In 15 of the past 16 months, non-bank lenders took out over $100 million in home loans each month, and likely over 250 new loans in each of those months. It is their best sustained spell since 2006, when they achieved it in 14 out of 18 months.
It’s hard to call this an upward trend though, given that the new momentum is “building” their market share to just 1.7% of all home loans.
Non-bank lenders include building societies, credit unions, and finance companies. The first two lend like banks, their main objective being the borrower’s ability to repay. Finance companies involved in home loans tend to be more “asset lenders”, more focused on the value of the mortgaged asset and willing to be more “flexible” with the borrower’s sources of income and/or imperfections in their credit history.
Nearly all home loans from finance companies will eventually be pooled into securitized pools for investors. This is how these lenders refinance their financing needs.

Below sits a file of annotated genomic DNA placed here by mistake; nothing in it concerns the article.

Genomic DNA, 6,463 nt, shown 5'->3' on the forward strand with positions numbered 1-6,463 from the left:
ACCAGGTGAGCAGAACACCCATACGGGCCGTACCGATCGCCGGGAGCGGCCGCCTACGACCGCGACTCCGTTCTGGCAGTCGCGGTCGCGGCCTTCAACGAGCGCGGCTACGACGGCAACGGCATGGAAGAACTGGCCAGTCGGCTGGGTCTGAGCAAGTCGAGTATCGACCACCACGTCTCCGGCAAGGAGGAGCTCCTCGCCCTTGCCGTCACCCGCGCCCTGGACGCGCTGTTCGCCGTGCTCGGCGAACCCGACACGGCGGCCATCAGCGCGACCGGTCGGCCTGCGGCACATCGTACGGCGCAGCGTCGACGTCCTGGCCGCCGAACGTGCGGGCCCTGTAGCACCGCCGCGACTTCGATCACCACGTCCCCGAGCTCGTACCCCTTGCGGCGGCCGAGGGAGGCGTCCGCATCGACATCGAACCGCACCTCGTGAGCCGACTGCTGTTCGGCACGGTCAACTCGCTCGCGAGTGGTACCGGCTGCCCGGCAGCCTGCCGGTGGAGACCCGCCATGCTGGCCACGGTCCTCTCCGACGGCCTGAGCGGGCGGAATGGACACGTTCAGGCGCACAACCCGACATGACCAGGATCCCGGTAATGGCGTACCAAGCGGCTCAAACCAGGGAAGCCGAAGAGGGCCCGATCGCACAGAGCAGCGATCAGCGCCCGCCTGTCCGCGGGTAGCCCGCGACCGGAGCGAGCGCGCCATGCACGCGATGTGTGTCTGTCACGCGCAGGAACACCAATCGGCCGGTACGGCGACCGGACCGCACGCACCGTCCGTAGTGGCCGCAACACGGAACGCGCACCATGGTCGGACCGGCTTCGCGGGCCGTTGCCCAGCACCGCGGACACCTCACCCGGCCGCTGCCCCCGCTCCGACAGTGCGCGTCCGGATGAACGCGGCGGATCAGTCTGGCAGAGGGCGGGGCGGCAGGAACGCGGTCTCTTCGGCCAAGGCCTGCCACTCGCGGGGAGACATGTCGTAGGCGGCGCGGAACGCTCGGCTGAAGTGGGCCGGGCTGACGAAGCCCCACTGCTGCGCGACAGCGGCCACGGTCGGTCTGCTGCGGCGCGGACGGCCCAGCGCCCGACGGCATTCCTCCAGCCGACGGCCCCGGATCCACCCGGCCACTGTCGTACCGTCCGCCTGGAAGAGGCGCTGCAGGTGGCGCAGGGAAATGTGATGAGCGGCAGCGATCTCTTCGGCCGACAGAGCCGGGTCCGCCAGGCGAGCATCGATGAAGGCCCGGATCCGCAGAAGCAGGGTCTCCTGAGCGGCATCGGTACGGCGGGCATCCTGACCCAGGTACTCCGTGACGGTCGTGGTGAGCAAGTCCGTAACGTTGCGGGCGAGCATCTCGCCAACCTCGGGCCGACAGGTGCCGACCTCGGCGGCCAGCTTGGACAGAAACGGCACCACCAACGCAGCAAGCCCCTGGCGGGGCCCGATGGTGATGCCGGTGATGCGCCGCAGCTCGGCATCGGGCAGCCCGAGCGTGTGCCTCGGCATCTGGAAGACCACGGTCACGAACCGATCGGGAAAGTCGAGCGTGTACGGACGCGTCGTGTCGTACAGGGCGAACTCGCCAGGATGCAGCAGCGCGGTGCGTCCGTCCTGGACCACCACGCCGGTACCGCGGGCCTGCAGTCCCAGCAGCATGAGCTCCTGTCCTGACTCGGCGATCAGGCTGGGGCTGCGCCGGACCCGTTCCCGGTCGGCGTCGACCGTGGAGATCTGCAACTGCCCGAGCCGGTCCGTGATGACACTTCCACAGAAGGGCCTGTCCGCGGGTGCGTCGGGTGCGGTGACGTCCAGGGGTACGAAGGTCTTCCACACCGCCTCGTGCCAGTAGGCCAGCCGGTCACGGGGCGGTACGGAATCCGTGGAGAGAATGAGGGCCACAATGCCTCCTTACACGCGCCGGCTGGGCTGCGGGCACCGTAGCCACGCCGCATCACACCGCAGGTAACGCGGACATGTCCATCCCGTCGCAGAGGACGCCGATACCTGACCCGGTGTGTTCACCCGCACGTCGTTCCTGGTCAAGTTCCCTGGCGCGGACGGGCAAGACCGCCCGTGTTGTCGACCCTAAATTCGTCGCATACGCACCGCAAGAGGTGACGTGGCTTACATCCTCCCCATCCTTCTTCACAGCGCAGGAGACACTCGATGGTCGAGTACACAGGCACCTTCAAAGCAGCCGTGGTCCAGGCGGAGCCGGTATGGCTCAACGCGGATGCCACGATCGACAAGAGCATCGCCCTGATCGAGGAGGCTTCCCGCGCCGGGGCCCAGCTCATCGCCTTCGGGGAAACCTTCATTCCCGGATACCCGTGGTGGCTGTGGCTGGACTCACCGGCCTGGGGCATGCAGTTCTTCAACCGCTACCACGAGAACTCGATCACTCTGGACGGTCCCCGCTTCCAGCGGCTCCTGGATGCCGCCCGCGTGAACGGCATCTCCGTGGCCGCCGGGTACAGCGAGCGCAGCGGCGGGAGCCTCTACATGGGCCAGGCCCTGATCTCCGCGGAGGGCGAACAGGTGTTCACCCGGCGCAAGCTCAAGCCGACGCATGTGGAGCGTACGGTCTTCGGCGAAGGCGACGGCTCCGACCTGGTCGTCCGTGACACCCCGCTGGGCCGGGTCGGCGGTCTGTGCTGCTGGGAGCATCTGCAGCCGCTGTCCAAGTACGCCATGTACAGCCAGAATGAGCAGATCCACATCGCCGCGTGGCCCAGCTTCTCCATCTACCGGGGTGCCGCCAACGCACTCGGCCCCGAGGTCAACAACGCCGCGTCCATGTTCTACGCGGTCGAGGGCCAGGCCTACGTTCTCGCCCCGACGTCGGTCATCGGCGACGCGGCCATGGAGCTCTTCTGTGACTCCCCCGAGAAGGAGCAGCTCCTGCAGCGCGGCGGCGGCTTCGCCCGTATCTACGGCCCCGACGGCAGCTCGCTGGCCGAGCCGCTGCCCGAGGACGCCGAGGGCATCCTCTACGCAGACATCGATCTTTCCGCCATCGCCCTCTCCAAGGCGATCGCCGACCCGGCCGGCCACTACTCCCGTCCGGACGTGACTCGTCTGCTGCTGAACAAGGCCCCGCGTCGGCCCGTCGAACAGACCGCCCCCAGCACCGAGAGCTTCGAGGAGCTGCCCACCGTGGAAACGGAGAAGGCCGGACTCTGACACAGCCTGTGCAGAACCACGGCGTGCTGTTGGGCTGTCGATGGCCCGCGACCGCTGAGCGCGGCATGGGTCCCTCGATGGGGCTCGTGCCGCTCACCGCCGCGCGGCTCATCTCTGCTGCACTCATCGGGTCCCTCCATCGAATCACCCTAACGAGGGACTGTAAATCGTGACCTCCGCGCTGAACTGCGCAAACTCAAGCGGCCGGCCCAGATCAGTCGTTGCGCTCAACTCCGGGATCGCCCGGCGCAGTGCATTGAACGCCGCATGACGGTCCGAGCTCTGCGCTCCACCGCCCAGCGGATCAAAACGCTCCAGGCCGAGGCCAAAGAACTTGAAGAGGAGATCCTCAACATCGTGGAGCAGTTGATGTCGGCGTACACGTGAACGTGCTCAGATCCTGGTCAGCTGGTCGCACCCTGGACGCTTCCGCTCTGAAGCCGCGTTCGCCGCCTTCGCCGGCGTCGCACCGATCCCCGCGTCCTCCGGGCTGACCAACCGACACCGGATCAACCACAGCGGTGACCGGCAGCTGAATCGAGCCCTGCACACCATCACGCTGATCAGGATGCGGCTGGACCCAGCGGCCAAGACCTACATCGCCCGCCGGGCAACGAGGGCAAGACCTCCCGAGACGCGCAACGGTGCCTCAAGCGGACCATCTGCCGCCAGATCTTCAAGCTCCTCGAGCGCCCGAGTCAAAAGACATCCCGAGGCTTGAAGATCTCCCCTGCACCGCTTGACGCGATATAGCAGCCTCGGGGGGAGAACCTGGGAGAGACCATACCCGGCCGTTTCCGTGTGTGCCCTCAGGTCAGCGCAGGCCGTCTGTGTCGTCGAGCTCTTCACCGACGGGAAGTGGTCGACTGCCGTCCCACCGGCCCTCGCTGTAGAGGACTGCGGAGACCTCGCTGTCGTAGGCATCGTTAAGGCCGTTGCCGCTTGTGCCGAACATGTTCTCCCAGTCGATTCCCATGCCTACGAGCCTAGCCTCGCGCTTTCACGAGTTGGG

Over the years, institutions in the non-banking sector have shrunk, not only because of the fallout from the global financial crisis, but SBS Bank converted from a building society in 2008 (one in the chart), and Heartland Bank made a similar transition in 2012 (two on the chart).
Despite its small footprint in the New Zealand mortgage market, however, the recent expansion has been its best period.
This recent surge comes as restrictions on banks prevent them from finding growth opportunities. In 2022, non-banks underwrote nearly 10% of new home loan business, recruiting borrowers who cannot tell the difference from banks. The broker channel is how these borrowers find non-bank options.
Of course, this change has a cost for borrowers. The premium interest is “real”. As a general rule, non-banks lend at variable rates, encouraged by brokers who no doubt tell customers that when their financial situation improves, they can revert to a bank loan. But non-bank lenders offer fixed rates, and those with better finances will pay a lower premium that way. But it’s hard to see why a borrower with prime finances would be a non-bank prospect.
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